Courtesy of Food & Style
Persimmons are fruit trees that are native to China, but they’re now grown in many parts of the world. There are two main varieties of persimmons: non-astringent and astringent. The difference between the two types is the amount of tannins in the fruit. The heart-shaped Hachiya persimmons, perhaps the most common variety, are astringent. Before they ripen, they’re loaded with bitter tannins and are not palatable, but once they’re perfectly ripe and their flesh has completely softened they become quite sweet.
The more squat shaped Fuyu persimmons, on the other hand, are non-astringent and have much less tannins than their widely grown cousins. They’re sweet even when still firm, although they’ll also turn mushy quite rapidly toward the end of the ripening process.
Both kinds of persimmons are absolutely luscious in this cocktail. If using Fuyu, their flesh can still be firm, but their color should be deep-tangerine. If using Hachiya, the fruits should be soft with a vibrant, orange-red skin.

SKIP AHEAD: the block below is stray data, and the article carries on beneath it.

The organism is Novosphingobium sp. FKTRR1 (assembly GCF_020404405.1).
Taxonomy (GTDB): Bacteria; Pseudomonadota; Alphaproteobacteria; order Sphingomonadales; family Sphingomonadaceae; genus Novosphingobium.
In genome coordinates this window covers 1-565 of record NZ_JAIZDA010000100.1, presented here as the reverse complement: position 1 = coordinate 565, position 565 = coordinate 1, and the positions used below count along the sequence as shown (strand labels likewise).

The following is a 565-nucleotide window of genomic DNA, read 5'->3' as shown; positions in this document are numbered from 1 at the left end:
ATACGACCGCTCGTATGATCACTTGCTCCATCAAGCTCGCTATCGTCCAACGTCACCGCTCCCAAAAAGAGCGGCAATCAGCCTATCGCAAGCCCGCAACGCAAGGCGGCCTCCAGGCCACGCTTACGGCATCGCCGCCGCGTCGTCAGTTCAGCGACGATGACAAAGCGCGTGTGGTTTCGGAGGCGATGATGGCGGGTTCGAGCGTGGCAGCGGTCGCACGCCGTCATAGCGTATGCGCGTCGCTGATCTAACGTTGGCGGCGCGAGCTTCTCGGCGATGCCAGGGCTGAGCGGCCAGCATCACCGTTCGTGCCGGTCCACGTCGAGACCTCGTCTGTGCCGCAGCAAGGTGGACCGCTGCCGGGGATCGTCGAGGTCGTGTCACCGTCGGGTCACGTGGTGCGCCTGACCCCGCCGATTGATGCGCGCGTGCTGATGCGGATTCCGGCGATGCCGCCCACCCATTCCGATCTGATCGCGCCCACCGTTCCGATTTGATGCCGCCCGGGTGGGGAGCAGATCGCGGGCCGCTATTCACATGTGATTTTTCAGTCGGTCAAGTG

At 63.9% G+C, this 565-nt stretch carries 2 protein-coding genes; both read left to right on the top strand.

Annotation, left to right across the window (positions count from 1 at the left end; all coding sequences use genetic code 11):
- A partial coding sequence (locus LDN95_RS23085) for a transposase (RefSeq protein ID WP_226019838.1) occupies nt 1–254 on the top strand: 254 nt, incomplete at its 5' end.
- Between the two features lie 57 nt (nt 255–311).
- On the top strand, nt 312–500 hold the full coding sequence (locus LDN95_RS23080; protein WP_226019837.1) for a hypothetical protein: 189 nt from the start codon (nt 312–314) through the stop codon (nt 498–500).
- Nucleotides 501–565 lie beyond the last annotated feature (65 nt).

Place the persimmon pieces and lime juice in the bowl of a food processor. Pulse until finely chopped. Scrape the sides of the bowl, then process the persimmons at high speed for about 1 minute, until liquidy and very smooth. You should have 1 1/2 cups or (12 ounces) of purée, enough to make 8 cocktails. Transfer to a squeeze bottle. The purée can be refrigerated for up to 24 hours.
Fill a shaker 2/3 of the way with large ice cubes. Add the vodka, persimmon purée, lime juice, liqueur, and bitters. Shake until the outside of the shaker becomes frosted and strain into martini glasses. Garnish each glass with a lime wheel and serve ice-cold.